On the edge of Treasure Island, an old Navy base in the San Francisco Bay, a 250-foot long, 72-foot wide, four-story tall cargo barge with the registration BAL 0010 floats in the Pacific waters.
But this barge isn’t open to the public, and has heavy security at all times. It is also attached to a warehouse called Hangar 3, which has also been heavily guarded since it started working with a new tenant last year. And about three thousand miles across the country, a similar barge created by the same company at the same time with the registration BAL 0011, is floating off the quaint seaside town of Portland, Maine, also shrouded by the same high security and mystery.
Who is behind BAL 0010 and 0011? Technology website CNET say all signs point to Google, but what exactly Google could be doing with these giant barges has yet to be seen.
Last Friday, CNET writer Daniel Terdiman first reported that there was a mysterious barge floating at Treasure Island, and the tech giant may be behind it. According to Mr. Terdiman, Google filed a patent for a “water-based data center” in 2009 that roughly matches the description of this barge, the aim of which would be to house data centers in cargo boxes that could be cooled by sea water and easily transported.
Though CNET reported that Hangar 3 was being leased by a different company, attempts to contact anyone on the lease or the connected real estate have either gone unanswered, disconnected, or denied. A local coffee shop barista says she served several people with Google credit cards and Hangar 3 access. A nearby worker told the CNET reporter to go to a Hangar 3 entrance when asked where to find Google.
Not to mention, what is widely identified as Google CEO Larry Page’s yacht has been seen parked next to the floating barge off Treasure Island.
Though these reports have yet to be substantiated, rumors have quickly swirled around the Internet as to what Google could be up to, if Google is indeed behind the barges.
The most probable is the patented data center mentioned above. The Portland Press Herald, who wrote a story about the mysterious Maine barge, talked with two cargo experts, both who say it is feasible to use ocean water to cool large data centers. These data centers could also be transported in case of a natural disaster, or use ocean waves as energy.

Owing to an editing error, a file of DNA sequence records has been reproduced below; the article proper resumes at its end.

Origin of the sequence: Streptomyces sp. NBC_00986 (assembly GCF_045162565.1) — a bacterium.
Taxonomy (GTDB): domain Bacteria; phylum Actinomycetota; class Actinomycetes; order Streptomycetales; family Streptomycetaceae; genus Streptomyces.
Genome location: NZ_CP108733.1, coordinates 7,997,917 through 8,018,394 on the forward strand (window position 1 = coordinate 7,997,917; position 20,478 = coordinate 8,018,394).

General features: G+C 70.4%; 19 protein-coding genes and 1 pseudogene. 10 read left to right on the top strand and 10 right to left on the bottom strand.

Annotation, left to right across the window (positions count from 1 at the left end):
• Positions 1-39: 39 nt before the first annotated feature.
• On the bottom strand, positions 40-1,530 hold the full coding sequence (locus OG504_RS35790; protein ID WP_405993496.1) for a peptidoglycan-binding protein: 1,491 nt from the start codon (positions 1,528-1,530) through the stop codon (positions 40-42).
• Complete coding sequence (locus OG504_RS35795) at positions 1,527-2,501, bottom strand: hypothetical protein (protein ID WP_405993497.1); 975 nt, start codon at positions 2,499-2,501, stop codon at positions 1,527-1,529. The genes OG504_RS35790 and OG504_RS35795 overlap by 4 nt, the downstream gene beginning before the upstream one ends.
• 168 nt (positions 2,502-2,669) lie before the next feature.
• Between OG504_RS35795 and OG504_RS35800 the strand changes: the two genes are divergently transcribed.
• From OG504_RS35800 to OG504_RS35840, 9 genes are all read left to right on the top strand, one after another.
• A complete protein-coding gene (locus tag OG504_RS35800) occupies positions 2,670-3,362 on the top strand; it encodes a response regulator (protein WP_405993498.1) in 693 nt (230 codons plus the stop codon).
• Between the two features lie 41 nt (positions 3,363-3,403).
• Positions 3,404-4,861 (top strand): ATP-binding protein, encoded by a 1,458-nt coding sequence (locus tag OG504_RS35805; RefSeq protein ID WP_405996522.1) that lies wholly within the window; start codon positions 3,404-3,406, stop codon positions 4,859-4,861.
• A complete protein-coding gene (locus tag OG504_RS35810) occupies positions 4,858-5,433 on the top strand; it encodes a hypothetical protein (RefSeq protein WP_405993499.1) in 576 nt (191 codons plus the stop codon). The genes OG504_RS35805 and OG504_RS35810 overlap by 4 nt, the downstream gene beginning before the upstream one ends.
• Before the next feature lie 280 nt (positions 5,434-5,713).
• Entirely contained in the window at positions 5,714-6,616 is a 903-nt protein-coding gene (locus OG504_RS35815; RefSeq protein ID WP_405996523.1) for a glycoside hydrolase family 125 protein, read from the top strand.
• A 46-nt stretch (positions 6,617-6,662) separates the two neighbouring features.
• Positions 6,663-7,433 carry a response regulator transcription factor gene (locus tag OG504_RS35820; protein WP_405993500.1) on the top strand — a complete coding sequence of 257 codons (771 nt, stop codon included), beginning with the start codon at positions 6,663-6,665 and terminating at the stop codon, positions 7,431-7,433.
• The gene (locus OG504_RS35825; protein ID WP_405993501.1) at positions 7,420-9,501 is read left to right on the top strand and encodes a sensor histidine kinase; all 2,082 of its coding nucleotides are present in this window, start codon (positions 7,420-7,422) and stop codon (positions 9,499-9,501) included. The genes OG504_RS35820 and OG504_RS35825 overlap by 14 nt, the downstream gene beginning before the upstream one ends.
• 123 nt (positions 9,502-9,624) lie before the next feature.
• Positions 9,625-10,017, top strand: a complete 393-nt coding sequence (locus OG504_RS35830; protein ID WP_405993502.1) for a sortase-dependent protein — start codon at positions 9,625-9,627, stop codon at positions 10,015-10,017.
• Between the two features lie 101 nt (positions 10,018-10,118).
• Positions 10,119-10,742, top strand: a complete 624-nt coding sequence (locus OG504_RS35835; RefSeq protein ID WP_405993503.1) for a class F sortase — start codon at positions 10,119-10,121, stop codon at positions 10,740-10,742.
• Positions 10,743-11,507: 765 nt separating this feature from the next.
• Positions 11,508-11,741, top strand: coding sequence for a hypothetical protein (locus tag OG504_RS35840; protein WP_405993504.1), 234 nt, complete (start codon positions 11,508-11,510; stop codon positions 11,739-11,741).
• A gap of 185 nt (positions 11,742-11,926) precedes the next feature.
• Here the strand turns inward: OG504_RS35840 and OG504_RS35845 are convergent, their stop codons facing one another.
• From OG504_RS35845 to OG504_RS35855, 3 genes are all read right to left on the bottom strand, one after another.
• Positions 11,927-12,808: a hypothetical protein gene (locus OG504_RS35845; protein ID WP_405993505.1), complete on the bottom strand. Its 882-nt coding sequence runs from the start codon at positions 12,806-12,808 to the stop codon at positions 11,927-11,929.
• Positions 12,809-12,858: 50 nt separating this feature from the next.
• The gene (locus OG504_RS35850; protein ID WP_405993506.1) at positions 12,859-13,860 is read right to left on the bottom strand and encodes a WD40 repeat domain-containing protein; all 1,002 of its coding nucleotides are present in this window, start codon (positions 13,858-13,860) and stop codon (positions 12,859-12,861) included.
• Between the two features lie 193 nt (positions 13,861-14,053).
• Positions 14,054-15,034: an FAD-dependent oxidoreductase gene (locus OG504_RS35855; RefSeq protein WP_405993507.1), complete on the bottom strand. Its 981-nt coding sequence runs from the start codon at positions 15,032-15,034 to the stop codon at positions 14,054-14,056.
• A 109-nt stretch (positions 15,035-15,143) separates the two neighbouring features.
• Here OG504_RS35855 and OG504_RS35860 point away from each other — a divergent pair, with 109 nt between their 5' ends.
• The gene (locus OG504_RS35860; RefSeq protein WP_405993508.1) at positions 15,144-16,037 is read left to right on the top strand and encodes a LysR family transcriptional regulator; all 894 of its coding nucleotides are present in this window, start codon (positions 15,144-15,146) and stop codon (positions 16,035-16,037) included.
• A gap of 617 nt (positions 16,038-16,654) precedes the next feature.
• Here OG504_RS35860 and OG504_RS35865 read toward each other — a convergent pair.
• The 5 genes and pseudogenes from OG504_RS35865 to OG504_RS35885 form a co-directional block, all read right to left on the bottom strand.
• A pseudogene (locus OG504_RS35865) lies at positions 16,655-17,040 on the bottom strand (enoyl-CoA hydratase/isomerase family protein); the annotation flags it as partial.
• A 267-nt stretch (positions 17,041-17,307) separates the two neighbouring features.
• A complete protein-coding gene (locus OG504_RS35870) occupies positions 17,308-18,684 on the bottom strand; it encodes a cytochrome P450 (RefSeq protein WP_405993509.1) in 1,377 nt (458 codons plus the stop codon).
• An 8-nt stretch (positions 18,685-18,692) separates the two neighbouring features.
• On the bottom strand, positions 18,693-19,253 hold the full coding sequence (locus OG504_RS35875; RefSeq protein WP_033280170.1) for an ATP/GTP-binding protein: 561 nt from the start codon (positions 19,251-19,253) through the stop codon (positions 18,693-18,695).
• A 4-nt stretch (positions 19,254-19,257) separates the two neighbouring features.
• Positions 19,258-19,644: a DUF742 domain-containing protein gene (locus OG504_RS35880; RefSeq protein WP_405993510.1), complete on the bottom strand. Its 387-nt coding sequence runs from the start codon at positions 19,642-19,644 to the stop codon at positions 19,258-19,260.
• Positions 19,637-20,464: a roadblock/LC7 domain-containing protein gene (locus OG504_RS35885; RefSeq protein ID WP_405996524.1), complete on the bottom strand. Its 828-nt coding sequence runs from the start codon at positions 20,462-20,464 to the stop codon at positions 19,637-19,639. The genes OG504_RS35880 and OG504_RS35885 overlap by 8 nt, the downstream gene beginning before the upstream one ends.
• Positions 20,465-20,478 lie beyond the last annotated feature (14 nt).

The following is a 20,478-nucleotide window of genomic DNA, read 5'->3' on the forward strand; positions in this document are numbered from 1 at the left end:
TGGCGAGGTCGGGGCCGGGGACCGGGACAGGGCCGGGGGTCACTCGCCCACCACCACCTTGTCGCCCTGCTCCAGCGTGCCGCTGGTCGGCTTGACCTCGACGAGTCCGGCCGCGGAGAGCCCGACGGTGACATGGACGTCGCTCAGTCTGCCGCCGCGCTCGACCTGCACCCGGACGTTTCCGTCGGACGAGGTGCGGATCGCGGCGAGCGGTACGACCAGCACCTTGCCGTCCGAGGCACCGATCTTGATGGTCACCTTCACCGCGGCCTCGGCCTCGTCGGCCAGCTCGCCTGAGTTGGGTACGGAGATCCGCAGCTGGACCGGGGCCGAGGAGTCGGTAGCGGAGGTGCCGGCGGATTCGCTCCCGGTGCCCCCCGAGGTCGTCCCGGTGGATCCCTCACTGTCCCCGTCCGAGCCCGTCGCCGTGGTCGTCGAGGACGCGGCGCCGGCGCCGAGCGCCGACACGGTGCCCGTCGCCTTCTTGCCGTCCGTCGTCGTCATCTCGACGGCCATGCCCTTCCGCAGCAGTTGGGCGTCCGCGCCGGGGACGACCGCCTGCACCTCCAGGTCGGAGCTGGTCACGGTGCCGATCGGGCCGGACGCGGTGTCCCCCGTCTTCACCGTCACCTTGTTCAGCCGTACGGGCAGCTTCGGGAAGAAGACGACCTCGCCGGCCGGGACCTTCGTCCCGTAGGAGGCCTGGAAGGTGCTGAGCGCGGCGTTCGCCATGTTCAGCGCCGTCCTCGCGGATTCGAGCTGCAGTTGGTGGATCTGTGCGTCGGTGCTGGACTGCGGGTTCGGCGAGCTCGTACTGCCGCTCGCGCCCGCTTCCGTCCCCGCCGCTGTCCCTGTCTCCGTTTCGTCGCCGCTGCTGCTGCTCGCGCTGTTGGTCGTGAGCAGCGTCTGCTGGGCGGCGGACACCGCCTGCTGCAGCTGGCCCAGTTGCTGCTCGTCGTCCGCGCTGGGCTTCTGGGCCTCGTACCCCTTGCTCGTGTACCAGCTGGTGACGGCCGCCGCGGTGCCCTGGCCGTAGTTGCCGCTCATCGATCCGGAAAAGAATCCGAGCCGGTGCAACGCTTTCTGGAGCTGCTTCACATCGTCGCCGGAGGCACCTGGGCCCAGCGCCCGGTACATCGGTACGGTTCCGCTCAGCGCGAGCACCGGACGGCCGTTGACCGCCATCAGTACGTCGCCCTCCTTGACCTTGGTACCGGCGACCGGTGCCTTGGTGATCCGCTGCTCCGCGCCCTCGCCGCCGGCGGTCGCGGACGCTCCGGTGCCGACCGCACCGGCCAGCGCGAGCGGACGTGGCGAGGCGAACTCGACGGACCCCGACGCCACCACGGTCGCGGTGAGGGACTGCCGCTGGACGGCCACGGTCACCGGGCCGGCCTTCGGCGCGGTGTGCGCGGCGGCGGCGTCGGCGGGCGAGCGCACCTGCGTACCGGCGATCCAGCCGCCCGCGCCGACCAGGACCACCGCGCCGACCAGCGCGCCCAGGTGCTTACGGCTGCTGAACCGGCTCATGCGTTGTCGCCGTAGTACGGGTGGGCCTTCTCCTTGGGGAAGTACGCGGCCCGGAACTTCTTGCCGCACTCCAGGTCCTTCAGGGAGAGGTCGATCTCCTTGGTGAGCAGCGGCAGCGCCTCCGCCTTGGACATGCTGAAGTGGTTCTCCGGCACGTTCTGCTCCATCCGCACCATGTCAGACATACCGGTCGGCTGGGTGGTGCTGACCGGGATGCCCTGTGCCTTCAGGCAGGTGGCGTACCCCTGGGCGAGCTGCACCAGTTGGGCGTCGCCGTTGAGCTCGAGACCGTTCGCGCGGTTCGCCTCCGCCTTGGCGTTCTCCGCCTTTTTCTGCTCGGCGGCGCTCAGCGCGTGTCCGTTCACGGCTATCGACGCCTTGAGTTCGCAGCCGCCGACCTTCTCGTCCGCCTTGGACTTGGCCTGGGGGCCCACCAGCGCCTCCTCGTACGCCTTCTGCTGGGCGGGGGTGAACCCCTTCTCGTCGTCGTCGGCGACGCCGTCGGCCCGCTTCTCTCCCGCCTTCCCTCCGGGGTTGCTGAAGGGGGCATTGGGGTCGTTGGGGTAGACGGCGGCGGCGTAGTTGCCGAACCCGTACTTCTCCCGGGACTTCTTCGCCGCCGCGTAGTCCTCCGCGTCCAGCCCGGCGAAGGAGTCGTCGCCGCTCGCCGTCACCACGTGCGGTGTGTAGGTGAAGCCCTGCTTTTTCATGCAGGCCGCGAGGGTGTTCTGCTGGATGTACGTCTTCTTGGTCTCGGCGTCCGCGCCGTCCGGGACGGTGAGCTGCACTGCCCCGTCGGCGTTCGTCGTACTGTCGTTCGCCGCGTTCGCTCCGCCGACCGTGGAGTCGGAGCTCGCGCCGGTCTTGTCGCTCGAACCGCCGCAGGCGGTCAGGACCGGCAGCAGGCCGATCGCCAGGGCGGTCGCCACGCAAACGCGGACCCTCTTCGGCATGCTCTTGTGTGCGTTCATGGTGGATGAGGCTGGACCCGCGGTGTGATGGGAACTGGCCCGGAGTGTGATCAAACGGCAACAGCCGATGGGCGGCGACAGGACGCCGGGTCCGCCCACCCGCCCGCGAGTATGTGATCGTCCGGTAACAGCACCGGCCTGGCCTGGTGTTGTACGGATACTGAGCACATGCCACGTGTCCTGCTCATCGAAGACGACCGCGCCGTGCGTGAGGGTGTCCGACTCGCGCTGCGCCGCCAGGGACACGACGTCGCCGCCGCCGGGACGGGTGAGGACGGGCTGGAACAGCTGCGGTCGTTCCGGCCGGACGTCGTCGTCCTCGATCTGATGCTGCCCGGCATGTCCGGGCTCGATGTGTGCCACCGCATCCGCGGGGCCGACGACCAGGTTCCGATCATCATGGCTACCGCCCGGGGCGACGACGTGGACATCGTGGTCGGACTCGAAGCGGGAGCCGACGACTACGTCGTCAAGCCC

The original Google patent also calls for the barge to be three to seven miles offshore, a key distance as three miles from shore used to mean that a boat was in international waters. And with the near-daily new controversy surrounding online information and the NSA, it would seem to make sense that Google would want to protect its information in the most physical way possible. However, Forbes debunked that rumor, pointing out that the range was changed to 12 miles offshore a few years ago, and Google would still need a cable to access the data, which the NSA (or any other cyber eavesdropper) could easily intercept. Not to mention, a top-heavy barge wouldn’t do too well in choppy, open sea.
And there can’t be a tech story these days without a mention of wearable tech. CNET wrote an updated story Monday that cited a tipster who had heard rumors of the barge being transformed into a Google Glass store. The portable stores could then be floated about the country, in a way to launch a store without Google looking like an Apple or Microsoft copycat. However, KPIX, a CBS-affiliated station in San Francisco, says that Google did not have a permit to do anything commercial on the barge. Whether that was intentional or not, remains to be seen.
Though, once again, all of these rumors are unconfirmed by Google, the search-engine giant hasn’t been the best at keeping secrets lately. Last week, Google accidentally debuted its yet-to-be-announced Nexus 5 smart phone when a photo of it showed up briefly on the Google online store.
Are these all ploys to keep the public chatting about Google while the tech company plans something big? Or is it all just a misguided set of coincidences? We’ll all have to keep our eyes trained on Treasure Island to find out.